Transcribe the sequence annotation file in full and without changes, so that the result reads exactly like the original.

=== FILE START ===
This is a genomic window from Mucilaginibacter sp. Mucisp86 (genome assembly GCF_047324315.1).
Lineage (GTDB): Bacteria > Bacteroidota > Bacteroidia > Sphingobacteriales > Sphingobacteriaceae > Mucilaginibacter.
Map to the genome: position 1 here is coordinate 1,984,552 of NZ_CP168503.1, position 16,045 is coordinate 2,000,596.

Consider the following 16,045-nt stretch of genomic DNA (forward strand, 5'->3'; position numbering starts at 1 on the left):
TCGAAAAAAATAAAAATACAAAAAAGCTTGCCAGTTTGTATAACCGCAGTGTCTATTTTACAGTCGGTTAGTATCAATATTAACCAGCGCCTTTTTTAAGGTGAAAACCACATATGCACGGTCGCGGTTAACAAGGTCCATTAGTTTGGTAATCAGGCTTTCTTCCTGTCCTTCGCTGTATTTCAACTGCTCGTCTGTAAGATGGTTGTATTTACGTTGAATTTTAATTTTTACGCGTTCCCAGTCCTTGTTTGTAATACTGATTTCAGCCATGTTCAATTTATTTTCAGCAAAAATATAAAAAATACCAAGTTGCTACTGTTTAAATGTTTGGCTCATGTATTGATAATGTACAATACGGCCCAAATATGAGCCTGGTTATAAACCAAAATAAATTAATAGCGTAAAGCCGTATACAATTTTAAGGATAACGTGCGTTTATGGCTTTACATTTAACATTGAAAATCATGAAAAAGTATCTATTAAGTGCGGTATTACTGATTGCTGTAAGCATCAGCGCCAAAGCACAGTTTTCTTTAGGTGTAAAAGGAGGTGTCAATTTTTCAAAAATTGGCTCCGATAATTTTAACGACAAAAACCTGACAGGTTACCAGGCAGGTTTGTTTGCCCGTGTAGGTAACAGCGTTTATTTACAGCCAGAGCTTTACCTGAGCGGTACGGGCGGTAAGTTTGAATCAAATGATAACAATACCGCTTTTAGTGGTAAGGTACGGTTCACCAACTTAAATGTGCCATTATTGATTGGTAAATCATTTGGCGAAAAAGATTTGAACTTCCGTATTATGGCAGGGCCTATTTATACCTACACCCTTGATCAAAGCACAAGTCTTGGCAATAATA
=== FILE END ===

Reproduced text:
This is a genomic window from Mucilaginibacter sp. Mucisp86 (genome assembly GCF_047324315.1).
Lineage (GTDB): Bacteria > Bacteroidota > Bacteroidia > Sphingobacteriales > Sphingobacteriaceae > Mucilaginibacter.
Map to the genome: position 1 here is coordinate 1,984,552 of NZ_CP168503.1, position 16,045 is coordinate 2,000,596.

Consider the following 16,045-nt stretch of genomic DNA (forward strand, 5'->3'; position numbering starts at 1 on the left):
TCGAAAAAAATAAAAATACAAAAAAGCTTGCCAGTTTGTATAACCGCAGTGTCTATTTTACAGTCGGTTAGTATCAATATTAACCAGCGCCTTTTTTAAGGTGAAAACCACATATGCACGGTCGCGGTTAACAAGGTCCATTAGTTTGGTAATCAGGCTTTCTTCCTGTCCTTCGCTGTATTTCAACTGCTCGTCTGTAAGATGGTTGTATTTACGTTGAATTTTAATTTTTACGCGTTCCCAGTCCTTGTTTGTAATACTGATTTCAGCCATGTTCAATTTATTTTCAGCAAAAATATAAAAAATACCAAGTTGCTACTGTTTAAATGTTTGGCTCATGTATTGATAATGTACAATACGGCCCAAATATGAGCCTGGTTATAAACCAAAATAAATTAATAGCGTAAAGCCGTATACAATTTTAAGGATAACGTGCGTTTATGGCTTTACATTTAACATTGAAAATCATGAAAAAGTATCTATTAAGTGCGGTATTACTGATTGCTGTAAGCATCAGCGCCAAAGCACAGTTTTCTTTAGGTGTAAAAGGAGGTGTCAATTTTTCAAAAATTGGCTCCGATAATTTTAACGACAAAAACCTGACAGGTTACCAGGCAGGTTTGTTTGCCCGTGTAGGTAACAGCGTTTATTTACAGCCAGAGCTTTACCTGAGCGGTACGGGCGGTAAGTTTGAATCAAATGATAACAATACCGCTTTTAGTGGTAAGGTACGGTTCACCAACTTAAATGTGCCATTATTGATTGGTAAATCATTTGGCGAAAAAGATTTGAACTTCCGTATTATGGCAGGGCCTATTTATACCTACACCCTTGATCAAAGCACAAGTCTTGGCAATAATA